I believe these TransAlta (TA) prefs series E provide a well covered yield of 7.5% (sorry for delay in getting this write-up out as it moved a bit since late last year) and opportunity for a re-rate. Although the absolute return potential is not high, I believe there are enough reasons to make me feel comfortable these prefs are mispriced:
1)In Canada, many preferred shares are fixed-resets which means there is a reference floating rate that gets fixed for a period of time. With a drop in Canadian yields in late 2018, there has been indiscriminate selling these prefs generally
2)Uncertainty in the Alberta power market structure
4)TA prefs being removed from S&P preferred index
Because of the above, I think the market is missing these positives:
1)Prefs are well covered by EBTDA (basically EBITDA after debt interest)
2)Brookfield agreed to receive prefs this year on the same basis as existing ones at a 7% yield
3)Funding is secured for the capex plans so FCF should remain positive, although depressed in the near-term
4)TA tried to cancel/reduce these prefs before via a conversion offer that didn’t work
5)TA provided solid guidance and near-term visibility to its EBITDA
Basically, TA is a power producer that largely generates power in Alberta, Canada from coal. To sum up the last few years’ in a few sentences, I would say TransAlta common shares were attractive back in 2016 because the market really disliked:
1)Low power price environment due to energy slowdown in Alberta
2)Uncertainty around carbon tax and, implicitly, the phase out of coal based power production in Alberta
3)Uncertainty around the power market structure in Alberta (regulated to a capacity market)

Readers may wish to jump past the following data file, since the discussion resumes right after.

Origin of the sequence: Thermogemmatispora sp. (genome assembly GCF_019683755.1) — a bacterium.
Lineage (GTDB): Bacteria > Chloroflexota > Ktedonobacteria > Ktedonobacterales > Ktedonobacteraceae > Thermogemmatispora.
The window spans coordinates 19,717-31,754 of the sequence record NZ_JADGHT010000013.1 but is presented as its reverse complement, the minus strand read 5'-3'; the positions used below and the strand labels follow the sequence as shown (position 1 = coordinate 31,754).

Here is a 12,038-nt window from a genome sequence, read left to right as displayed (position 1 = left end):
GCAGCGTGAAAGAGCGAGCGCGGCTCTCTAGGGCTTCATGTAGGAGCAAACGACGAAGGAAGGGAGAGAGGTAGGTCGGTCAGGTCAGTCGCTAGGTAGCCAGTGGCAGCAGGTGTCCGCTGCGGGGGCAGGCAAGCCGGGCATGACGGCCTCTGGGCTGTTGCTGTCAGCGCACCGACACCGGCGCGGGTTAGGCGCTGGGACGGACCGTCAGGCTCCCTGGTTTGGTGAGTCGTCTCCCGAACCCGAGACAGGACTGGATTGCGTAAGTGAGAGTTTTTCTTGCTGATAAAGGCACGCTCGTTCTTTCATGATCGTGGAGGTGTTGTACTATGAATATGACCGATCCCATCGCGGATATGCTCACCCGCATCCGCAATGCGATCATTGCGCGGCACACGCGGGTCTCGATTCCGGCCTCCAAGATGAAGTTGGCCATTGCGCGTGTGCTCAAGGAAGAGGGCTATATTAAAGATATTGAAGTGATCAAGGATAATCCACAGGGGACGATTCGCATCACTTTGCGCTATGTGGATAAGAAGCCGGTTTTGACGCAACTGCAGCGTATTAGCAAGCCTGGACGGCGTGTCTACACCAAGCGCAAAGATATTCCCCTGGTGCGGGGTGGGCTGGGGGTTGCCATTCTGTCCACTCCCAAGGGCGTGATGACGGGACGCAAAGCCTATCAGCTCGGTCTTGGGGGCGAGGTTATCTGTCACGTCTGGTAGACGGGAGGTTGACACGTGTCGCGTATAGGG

Back then, it was difficult to predict how things will turn out for TA but it was not reasonable to assume power prices stay low, TA’s coal assets get stranded and TA stays unprofitable for extended periods of time – hence the “high uncertainty, low risk” opportunity. It turns out power prices did recover and the Alberta government did reimburse TA for the stranded coal assets – although the power market structure was still uncertain.
Most recently, TA is entering a phase where it plans to:
1)Wind down or convert its existing coal plants into gas fired plants
2)Unlock value by investing in its hydro assets, especially as those assets exit set purchase power agreements (and get a lift)
3)Continue invest in renewable energy assets, primarily via its TransAlta Renewables vehicle
Generally speaking, the above initiatives make sense but was inherently hard to execute on due to significant capex requirements in the C$2 bln range (on top of maintenance capital of ~$250 mln a year) – in the context of TA estimated to generate C$900 mln to C$1 bln of EBITDA per year.
Already under pressure from activist shareholders, TA tackled the potential funding gap issue by announcing a C$750 mln agreement with Brookfield Renewable Partners that will help fund the coal to gas plant conversions, share buybacks and other general purposes. Brookfield will provide $400 mln through getting exchangeable debentures and $350 mln in preferred shares in October 2020.